Thomas Potter and John Murray’s Story

In the mid-1700s, the land that is now Murray Grove, in Good Luck, New Jersey, was being farmed by Thomas Potter, a member of a locally prominent family. Though unlettered, Potter was a successful and deeply religious man. Probably a Quaker Baptist, he had caught wind of a radical new theological current called universalism: the idea, against strict Calvinist predestination, that all human beings will ultimately attain salvation. Based on his understanding of scripture as read to him, he worked out his own strong beliefs. He sought out those with knowledge, and with similar views, including visiting ministers, inviting them to his home to discuss current issues. 

About 1760 – his wife Mary having grown tired of hosting such discussions in her house – Potter built a meeting-house for the express purpose of housing a preacher of the universalist gospel. But, for ten years, he never found one. However, he persevered in his faith that one would be provided him, in the face of his neighbors’ skepticism.

At the same time, in England and Ireland, a young man with an intense interest in religion and a natural talent for public speaking was reaching a life crisis. Having first converted from conventional Anglicanism to Methodism, John Murray had then been convinced by universalist doctrines he read of and heard in London. Losing his position in the Methodist church as a result – and soon thereafter losing both his infant son and his beloved wife to illness – he was barely rescued from debtor’s prison. Downcast and distressed, he was determined to give up religion altogether and make a new life for himself in America.


Murray booked passage on the brig “Hand in Hand”, bound for New York. Diverted first to Philadelphia, they were on their way back up the Jersey coast when they swept over a sandbar in a fog just off Cranberry Inlet (which no longer exists) into Barnegat Bay. The captain off-loaded some of the cargo onto a smaller local vessel, which he asked Murray to oversee. The brig, now lighter and the wind having shifted, was able to return to the open ocean; but the wind changed again and the smaller boat was unable to follow. The “Hand in Hand” then proceeded on to New York, leaving Murray, the boat, the sailors and the cargo behind, trapped in the bay. They came ashore and, when Murray went in search of provisions, he was directed to the Potter home.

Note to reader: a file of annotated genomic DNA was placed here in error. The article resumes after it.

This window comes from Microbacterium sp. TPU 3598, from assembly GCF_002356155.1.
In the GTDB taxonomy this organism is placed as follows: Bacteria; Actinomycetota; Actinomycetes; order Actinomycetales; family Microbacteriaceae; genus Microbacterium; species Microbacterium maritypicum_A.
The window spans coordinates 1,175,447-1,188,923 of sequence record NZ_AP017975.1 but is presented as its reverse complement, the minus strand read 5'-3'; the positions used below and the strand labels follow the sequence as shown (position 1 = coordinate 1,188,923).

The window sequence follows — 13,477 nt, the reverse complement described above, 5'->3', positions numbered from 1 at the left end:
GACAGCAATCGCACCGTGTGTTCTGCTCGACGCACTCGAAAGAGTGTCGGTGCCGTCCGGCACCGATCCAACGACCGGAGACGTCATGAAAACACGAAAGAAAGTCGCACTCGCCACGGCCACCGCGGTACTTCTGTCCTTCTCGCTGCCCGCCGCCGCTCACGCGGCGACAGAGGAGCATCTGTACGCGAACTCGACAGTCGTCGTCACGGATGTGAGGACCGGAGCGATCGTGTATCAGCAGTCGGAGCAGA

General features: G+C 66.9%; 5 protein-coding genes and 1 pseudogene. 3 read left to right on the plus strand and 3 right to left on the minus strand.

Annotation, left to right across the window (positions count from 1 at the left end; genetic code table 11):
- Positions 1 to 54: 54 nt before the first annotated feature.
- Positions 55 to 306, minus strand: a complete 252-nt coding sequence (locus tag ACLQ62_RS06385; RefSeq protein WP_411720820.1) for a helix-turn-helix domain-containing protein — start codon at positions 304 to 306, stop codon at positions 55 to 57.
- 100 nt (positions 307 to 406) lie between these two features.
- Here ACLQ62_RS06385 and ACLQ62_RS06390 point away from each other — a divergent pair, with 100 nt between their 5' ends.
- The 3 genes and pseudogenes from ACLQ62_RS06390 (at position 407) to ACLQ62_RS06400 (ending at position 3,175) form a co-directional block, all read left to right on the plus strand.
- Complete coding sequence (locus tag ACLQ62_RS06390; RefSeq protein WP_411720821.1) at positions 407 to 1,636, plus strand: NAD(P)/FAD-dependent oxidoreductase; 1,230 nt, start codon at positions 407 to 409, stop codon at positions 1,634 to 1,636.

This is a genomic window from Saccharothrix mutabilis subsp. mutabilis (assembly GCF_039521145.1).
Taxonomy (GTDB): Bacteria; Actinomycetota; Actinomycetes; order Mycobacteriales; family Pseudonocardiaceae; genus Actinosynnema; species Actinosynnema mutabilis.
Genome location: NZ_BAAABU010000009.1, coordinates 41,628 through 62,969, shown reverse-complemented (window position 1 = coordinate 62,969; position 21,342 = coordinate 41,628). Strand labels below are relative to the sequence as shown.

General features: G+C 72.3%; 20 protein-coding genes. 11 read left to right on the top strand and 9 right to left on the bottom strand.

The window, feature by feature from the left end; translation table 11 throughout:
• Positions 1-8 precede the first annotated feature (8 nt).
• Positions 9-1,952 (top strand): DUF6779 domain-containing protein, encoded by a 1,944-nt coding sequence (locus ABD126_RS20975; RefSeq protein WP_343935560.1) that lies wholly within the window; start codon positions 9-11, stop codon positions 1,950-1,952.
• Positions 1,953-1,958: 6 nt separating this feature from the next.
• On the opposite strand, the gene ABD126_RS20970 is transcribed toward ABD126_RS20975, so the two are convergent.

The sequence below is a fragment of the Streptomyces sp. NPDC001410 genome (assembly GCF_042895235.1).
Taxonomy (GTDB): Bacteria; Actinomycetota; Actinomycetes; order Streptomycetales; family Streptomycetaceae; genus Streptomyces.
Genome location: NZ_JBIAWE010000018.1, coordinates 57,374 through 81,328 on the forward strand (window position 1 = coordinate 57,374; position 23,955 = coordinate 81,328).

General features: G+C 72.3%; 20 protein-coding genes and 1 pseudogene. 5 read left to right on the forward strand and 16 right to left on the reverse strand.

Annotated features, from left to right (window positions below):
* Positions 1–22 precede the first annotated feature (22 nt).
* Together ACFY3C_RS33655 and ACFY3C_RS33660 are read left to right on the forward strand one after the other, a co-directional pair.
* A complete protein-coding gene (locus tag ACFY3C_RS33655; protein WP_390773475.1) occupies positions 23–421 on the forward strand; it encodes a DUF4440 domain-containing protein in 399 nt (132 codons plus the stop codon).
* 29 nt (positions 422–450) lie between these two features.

Thomas Potter, having seen the vessel stranded, met him with: “I have longed to see you. I have been expecting you a long time!” When Potter learned of Murray’s background, he was convinced that this was the preacher of universalism for whom he had been waiting, sent to him by providence. Murray protested that preaching was now in his past, that he wanted nothing more to do with it. Besides, he had to leave as soon as the wind allowed his boat out of the bay. Potter responded, “The wind will never change, sir, until you have delivered to us, in that meeting-house, a message from God.” 

Finally, they agreed that, if the boat were still stuck in the bay the following Sunday, Murray would preach in Potter’s meetinghouse. If it were freed before then, he would depart with it. The ship was still there on Sunday. Murray did, in fact, preach a sermon on universalism to Potter and his family and neighbors, on September 30, 1770. As soon as he was finished, a sailor ran up to inform him that the wind had turned, the ship was free, and they could now leave for New York. 


Murray departed but soon returned to Good Luck and his friend Potter. Freshly inspired, he stayed in this area for several years, traveling around to the nearby towns and villages, preaching universalism to enthusiastic listeners. He eventually left again, making his way to New England, earning ever greater popularity. He found a permanent home in Gloucester, creating and ministering to the Universalist church there – the first in this country – and later in Boston. He was instrumental in the organization of Universalism as a denomination in 1793. 

At Potter’s death, probably during the Revolutionary War, his will left the meetinghouse and the acre of land on which it sat to Murray. Murray was unable to claim it before his own death in 1815. It passed into the hands of a local Methodist congregation. The original building was taken down, and the current chapel was built on the site, in 1841.